Jean-Paul Metté distilled his first Eau de Vie in the sixties. As a teenager, he would frequently visit his neighbour, who had a still. In keeping with tradition, he rapidly added his own new creations of the range of standard products such as Old Mirabelle Plum or Wild Raspberry eau-de-vie. Philippe Traber, his godson, started to work with him in 1985. J-P Metté taught him the art of distilling, the know-how and the secrets which make every distillery unique. In 1997, J-P Metté fell ill and decided to sell his distillery. Philippe and his wife Nathalie bought the distillery in 1998 and they still distil as J-P Metté used to do. Their distillery is well known all over the world thanks to the large range of products and especially to the high quality of their eaux-de-vie.
The Metté distillery is located in Ribeauville in the Alsace area in the heart of the vineyards. They also own wine vineyards to produce their Marc de Gewurztraminer. The climate in Alsace is a continental climate with some cold winters and hot summers. The sun exposition is mostly South and South East.
Today they are proud to present 87 Eau de vie and 22 liqueurs.
• They only buy fruits and ingredients of excellent quality, dealing with suppliers from all over the world to make sure they get the best products.
• They guarantee their products free of artificial flavour and sugar.
• Their fruit is delivered in a small quantities so it doesn’t go bad.
• Both maceration and fermentation are natural processes. Neither sugar nor yeast are added and the vat is not heated or cooled.
• The fruit is picked when ripe and is placed in a fermentation vat by hand, as the use of a pump could spoil the fruit.
• Yeast converts the sugars present in the fruit to alcohol. The fermentation takes between six and eight weeks, depending on the nature of the fruit.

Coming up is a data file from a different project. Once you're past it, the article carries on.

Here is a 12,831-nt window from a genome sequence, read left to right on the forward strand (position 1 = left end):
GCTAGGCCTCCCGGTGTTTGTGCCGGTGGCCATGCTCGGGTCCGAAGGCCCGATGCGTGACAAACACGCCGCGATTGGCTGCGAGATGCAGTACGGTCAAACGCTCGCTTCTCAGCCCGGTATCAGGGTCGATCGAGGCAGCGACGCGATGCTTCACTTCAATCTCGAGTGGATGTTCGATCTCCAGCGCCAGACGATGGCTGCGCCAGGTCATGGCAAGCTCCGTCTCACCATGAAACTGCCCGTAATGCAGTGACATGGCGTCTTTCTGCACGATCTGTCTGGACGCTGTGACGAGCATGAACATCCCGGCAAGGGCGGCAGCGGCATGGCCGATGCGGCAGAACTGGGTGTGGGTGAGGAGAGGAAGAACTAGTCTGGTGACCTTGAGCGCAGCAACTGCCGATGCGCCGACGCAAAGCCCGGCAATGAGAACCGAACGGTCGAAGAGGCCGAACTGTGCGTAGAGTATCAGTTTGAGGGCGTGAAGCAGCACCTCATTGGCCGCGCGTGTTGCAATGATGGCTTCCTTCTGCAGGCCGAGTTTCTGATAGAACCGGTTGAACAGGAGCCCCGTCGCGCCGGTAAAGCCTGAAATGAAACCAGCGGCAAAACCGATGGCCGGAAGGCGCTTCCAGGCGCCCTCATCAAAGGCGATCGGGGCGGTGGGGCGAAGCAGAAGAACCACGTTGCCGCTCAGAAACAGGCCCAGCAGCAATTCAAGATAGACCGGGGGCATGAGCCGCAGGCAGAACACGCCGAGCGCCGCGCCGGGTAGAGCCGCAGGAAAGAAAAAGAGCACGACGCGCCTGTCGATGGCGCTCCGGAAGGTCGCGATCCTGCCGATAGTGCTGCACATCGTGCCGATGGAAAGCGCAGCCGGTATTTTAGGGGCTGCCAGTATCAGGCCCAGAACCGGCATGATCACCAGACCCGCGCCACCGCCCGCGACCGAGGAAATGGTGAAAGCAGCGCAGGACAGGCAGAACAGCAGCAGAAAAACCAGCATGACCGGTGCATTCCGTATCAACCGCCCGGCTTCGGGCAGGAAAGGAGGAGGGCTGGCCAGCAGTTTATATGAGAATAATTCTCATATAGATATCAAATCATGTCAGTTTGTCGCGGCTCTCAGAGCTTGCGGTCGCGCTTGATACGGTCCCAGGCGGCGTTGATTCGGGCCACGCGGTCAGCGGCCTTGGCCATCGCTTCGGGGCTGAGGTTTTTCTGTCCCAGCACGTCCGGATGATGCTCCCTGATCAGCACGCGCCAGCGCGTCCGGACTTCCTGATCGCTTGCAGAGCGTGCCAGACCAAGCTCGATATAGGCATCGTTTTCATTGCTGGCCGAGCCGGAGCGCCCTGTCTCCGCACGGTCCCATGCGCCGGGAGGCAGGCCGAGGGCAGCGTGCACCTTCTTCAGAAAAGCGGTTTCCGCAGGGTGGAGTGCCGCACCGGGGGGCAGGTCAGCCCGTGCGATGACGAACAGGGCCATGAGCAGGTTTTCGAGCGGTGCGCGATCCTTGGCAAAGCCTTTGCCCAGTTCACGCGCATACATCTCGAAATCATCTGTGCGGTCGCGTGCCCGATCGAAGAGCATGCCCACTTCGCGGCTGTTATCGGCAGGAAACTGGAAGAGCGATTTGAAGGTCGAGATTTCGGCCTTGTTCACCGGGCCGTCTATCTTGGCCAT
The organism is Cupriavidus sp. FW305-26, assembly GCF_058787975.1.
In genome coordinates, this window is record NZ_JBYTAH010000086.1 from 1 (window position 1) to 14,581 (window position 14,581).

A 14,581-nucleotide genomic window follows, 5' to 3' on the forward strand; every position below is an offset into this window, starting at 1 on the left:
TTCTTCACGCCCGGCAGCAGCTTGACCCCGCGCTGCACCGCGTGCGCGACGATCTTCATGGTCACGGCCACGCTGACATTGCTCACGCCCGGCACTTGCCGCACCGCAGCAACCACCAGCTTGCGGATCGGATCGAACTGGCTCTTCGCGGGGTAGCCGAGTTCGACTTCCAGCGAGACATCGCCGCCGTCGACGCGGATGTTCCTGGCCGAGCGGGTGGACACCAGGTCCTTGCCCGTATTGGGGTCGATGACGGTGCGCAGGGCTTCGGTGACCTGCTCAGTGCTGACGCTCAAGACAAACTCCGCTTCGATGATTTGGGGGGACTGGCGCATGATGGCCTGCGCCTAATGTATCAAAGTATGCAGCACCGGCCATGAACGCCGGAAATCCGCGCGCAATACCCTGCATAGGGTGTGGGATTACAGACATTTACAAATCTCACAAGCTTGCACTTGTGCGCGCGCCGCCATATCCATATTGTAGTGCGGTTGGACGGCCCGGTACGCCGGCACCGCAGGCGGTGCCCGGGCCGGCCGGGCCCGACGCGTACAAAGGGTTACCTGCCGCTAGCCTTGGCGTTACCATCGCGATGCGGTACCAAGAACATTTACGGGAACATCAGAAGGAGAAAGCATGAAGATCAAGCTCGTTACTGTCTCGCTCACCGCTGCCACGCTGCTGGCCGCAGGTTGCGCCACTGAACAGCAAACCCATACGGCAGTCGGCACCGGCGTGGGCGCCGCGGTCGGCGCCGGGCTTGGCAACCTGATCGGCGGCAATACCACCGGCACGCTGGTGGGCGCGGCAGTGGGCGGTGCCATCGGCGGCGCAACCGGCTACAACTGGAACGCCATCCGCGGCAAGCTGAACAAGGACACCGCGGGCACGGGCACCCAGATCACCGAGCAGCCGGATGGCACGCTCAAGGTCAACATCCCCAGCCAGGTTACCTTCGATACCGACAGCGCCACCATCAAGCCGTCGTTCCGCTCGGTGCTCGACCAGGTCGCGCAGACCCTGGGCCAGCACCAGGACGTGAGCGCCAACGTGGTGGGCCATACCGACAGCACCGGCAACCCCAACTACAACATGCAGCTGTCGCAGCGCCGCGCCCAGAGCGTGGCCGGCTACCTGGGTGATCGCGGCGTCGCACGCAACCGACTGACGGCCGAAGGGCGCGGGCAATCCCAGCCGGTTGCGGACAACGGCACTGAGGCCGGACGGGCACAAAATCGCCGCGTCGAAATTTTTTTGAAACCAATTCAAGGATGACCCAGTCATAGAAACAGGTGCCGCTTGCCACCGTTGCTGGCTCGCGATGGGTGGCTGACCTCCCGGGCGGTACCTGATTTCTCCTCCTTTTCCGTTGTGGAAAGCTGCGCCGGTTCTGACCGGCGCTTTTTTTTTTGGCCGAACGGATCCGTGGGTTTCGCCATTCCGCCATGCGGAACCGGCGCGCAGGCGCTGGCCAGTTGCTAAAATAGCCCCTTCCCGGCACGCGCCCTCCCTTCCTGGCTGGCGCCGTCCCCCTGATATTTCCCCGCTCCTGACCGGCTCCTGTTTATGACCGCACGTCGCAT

• Maceration takes between five days to eight weeks, depending on the fruit. The fruits are macerated in brandy containing 75% alcohol, made from distilled wine. Only one distillation takes place.
• Fermented fruits: after fermentation the fruit is put into an alembic and the initial distillation takes place to produce the first alcohol. This spirit is distilled a second time when the heads (very strong alcohol with a distinct smell of ether) and tails (very weak and tasteless alcohol) are separated to leave only the heart, which contains 70% alcohol. This is reduced to 45% by adding spring water.
• Macerated fruits: after the maceration, only one distillation takes place during which the heads and tails are separated to leave only the heart, which contains 70% alcohol. The alcohol is reduced to 45% by adding spring water.
• The alembics they used are copper Charentais style. They use three different sizes of stills: 100 litres, 140 litres and 150 litres, as it helps to enhance the aromas.
• They use copper for their stills, as it is a good conductor of heat and removes impurities which would give a rancid and bitter taste to the eau-de-vie.
• Small stills are also easier to clean, which is important. Every still is cleaned after they use it.
• After the distillation the eau-de-vie is put into stainless steel vats. It is matured in the vats for six to eight years before being bottled.
• The vats are kept outside in an open courtyard exposed to the elements, which is important for the eau-de-vie. The warm temperature helps round off the more aggressive alcohols, while in the winter the cold causes impurities to settle at the bottom of the vat, giving a clear eau-de-vie after a few years.
• The hors d’age eaux-de-vie are kept in glass demijohns and stored in a loft. They are matured for at least 30 years resulting in a very fruity and mellow eau de vie.